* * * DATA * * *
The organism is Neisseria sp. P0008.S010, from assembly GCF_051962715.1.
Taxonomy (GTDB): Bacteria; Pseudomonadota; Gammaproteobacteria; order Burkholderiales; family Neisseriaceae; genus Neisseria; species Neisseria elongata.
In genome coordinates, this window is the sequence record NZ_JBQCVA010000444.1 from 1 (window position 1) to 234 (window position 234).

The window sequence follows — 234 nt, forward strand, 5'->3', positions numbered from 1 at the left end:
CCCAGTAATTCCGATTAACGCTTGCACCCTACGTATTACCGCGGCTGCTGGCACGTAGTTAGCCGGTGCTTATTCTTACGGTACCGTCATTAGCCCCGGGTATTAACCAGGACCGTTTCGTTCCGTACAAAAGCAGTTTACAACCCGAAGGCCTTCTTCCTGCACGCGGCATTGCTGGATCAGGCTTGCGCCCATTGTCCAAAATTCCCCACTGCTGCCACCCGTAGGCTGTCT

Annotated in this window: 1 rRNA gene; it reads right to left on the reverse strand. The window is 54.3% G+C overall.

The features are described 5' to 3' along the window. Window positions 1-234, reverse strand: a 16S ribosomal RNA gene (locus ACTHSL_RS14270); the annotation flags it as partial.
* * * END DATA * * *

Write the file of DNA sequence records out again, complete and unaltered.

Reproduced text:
The organism is Neisseria sp. P0008.S010, from assembly GCF_051962715.1.
Taxonomy (GTDB): Bacteria; Pseudomonadota; Gammaproteobacteria; order Burkholderiales; family Neisseriaceae; genus Neisseria; species Neisseria elongata.
In genome coordinates, this window is the sequence record NZ_JBQCVA010000444.1 from 1 (window position 1) to 234 (window position 234).

The window sequence follows — 234 nt, forward strand, 5'->3', positions numbered from 1 at the left end:
CCCAGTAATTCCGATTAACGCTTGCACCCTACGTATTACCGCGGCTGCTGGCACGTAGTTAGCCGGTGCTTATTCTTACGGTACCGTCATTAGCCCCGGGTATTAACCAGGACCGTTTCGTTCCGTACAAAAGCAGTTTACAACCCGAAGGCCTTCTTCCTGCACGCGGCATTGCTGGATCAGGCTTGCGCCCATTGTCCAAAATTCCCCACTGCTGCCACCCGTAGGCTGTCT

Annotated in this window: 1 rRNA gene; it reads right to left on the reverse strand. The window is 54.3% G+C overall.

The features are described 5' to 3' along the window. Window positions 1-234, reverse strand: a 16S ribosomal RNA gene (locus ACTHSL_RS14270); the annotation flags it as partial.